There are other ways to look at the yield curve. You can look at the spread between the ten-year and two-year Treasury rates. Julius de Kempenaer, chief technical analyst at StockCharts, stated, in a recent StockCharts TV segment of his show Sector Spotlight, "When the 10-year yield is lower than the two-year yield, it means that giving your money to the government for two years gets you a higher yield than giving your money to the government for ten years." Yield curve inversions may not happen often, but they're not impossible.
Not always. If you go back 40 years, every time the 10-year rate fell below the three-month one, more often than not, a recession followed. But it didn't happen every time. For example, the last time we saw an inversion in the ten-year and three-month yield curve was in 2019. At the time, there were fears that perhaps the expanding economy following The Great Recession could be slowing down or coming to an end. But it didn't really pan out that way in the long run. There was a short time after the COVID-19 outbreak when concerns rose about the potential of a global recession, but the stock markets rallied after that.
It can take several months or a year or two before the effects of monetary policy are felt. Sometimes, a recession may not even happen. So, instead of looking at the yield curve as a recession predictor, think of it as an indicator that paints a picture of overall economic conditions.
Seeing the stock market come off its lows is exciting. While it maybe tempting to adopt the "buy the dip" mentality, always keep the big picture in mind. A stock market that appears to be strengthening in a time of economic uncertainty may not be sustainable. That's not to say you shouldn't trade; it just means that, if you do want to add positions to your portfolio, do so knowing that economic fundamentals may not be aligned with the stock market.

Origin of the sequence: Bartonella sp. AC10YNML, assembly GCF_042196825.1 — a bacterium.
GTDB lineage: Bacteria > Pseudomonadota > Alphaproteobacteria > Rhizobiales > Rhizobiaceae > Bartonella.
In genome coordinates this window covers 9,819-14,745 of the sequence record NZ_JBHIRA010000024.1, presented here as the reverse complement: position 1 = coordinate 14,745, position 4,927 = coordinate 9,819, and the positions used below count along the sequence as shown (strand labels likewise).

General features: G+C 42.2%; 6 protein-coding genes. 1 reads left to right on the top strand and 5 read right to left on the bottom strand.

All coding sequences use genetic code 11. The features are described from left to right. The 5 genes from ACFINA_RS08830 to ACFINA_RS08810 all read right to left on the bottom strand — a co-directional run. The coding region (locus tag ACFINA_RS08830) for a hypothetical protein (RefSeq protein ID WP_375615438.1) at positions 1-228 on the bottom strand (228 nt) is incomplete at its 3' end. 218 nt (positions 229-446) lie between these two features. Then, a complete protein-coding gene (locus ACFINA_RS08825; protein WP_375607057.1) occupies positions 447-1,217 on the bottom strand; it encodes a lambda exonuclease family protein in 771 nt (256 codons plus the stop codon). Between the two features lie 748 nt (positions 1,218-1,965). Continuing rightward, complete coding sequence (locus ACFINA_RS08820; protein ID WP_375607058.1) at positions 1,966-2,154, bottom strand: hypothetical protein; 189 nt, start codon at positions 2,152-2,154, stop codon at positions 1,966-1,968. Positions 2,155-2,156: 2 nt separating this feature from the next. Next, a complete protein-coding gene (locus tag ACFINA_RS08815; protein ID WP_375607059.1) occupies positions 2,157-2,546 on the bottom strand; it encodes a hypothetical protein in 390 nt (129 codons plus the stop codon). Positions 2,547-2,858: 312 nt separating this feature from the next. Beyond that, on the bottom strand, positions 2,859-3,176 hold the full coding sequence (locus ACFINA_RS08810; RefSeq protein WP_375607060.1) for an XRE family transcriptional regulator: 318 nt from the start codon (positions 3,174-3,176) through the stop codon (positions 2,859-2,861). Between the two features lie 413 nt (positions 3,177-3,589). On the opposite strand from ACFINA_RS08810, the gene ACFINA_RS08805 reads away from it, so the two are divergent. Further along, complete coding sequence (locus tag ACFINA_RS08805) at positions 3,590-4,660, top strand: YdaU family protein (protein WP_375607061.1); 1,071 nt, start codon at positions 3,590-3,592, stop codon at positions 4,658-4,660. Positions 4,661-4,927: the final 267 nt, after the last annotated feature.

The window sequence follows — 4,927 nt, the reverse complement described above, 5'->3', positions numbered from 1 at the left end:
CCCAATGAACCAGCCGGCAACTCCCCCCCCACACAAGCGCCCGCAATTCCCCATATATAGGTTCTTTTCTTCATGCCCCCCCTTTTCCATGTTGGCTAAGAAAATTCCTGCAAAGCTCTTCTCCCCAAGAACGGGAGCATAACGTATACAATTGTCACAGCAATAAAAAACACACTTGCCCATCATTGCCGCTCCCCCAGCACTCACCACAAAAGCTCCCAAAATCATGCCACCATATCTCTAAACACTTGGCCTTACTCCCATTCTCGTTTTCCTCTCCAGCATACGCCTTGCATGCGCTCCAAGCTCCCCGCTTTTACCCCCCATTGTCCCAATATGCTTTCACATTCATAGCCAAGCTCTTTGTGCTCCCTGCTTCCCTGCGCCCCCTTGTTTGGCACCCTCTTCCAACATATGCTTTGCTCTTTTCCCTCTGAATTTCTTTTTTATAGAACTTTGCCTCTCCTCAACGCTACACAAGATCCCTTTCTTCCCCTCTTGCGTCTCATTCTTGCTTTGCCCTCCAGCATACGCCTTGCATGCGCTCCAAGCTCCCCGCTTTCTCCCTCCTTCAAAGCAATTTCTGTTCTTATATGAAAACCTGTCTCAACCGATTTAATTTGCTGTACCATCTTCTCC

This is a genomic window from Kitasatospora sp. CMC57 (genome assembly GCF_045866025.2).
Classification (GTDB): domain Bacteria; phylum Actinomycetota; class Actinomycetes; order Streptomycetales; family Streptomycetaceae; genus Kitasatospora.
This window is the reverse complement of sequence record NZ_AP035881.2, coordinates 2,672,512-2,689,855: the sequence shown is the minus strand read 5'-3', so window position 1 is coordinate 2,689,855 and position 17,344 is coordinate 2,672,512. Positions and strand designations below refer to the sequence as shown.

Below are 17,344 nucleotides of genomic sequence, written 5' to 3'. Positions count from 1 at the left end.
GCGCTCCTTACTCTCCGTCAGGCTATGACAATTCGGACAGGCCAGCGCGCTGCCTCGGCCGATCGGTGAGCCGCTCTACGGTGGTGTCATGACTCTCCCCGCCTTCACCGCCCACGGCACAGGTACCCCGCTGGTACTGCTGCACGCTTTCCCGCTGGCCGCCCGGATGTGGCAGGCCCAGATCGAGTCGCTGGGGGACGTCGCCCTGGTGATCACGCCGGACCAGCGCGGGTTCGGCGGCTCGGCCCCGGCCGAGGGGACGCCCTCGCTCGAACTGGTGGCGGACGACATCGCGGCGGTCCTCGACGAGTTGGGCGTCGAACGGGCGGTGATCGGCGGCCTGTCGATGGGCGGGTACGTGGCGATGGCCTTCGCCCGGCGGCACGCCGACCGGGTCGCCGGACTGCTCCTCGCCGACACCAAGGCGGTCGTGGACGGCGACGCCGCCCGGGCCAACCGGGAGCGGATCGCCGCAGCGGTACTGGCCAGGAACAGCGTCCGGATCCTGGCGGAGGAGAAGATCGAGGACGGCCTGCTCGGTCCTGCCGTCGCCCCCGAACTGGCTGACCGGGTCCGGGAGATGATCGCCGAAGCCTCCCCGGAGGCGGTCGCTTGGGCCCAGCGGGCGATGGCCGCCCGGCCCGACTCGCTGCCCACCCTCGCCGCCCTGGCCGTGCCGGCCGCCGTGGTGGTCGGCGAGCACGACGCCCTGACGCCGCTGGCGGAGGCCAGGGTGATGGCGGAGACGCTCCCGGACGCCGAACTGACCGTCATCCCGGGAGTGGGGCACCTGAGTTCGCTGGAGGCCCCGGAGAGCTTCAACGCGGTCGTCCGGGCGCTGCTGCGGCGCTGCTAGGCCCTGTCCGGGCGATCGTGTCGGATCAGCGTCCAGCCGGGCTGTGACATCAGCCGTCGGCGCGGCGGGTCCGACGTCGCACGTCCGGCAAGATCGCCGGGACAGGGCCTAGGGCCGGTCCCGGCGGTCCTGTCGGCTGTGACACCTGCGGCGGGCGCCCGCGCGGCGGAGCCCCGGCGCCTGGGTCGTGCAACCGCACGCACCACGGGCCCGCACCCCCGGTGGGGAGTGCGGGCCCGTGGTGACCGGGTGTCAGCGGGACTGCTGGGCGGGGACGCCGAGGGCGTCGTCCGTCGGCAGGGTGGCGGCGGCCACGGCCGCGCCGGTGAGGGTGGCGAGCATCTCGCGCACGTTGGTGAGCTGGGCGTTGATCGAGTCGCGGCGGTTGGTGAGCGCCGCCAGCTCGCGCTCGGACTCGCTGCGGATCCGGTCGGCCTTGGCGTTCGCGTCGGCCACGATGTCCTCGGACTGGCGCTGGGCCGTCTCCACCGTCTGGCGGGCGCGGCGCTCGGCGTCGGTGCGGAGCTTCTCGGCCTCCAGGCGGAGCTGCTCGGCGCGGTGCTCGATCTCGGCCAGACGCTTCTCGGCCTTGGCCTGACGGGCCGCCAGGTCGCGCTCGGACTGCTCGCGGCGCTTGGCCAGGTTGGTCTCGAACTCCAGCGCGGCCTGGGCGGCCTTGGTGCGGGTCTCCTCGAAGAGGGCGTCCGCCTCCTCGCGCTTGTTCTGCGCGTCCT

We're going through an inflationary period, interest rates are rising, and geopolitical tensions continue. Interest rates are probably going to rise more. We got a hint of that from comments made by St. Louis Fed President James Bullard, who suggested the Fed may have to raise rates to 7% before we see a Fed pivot. That may be a long way off.
Let's hope that's not the case. Regardless, given current uncertainties, it's best to keep the yield curve in your rearview mirror. Have a risk management strategy in place—protect your winning trades using stops, recognize when your emotions influence your decisions, and be disciplined. Ultimately, your goal is to protect your portfolio. Understanding relationships between macro factors and making trading decisions based on those relationships makes you a smarter trader and investor.
The most direct way to track the yield curve is:Login to your StockCharts account Select your preferred chart type—SharpCharts, StockChartsACP, and so on Enter $UST10Y-$UST3M in the symbol box Try out different chart types from the Type dropdown menu Select overlays and indicators from the respective dropdown menus Save the chart to your ChartLists
For more ideas, be sure to check out the StockCharts in Focus video below.
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For more ways to track yield curves and interest rates, be sure to check out the StockCharts in Focus video below.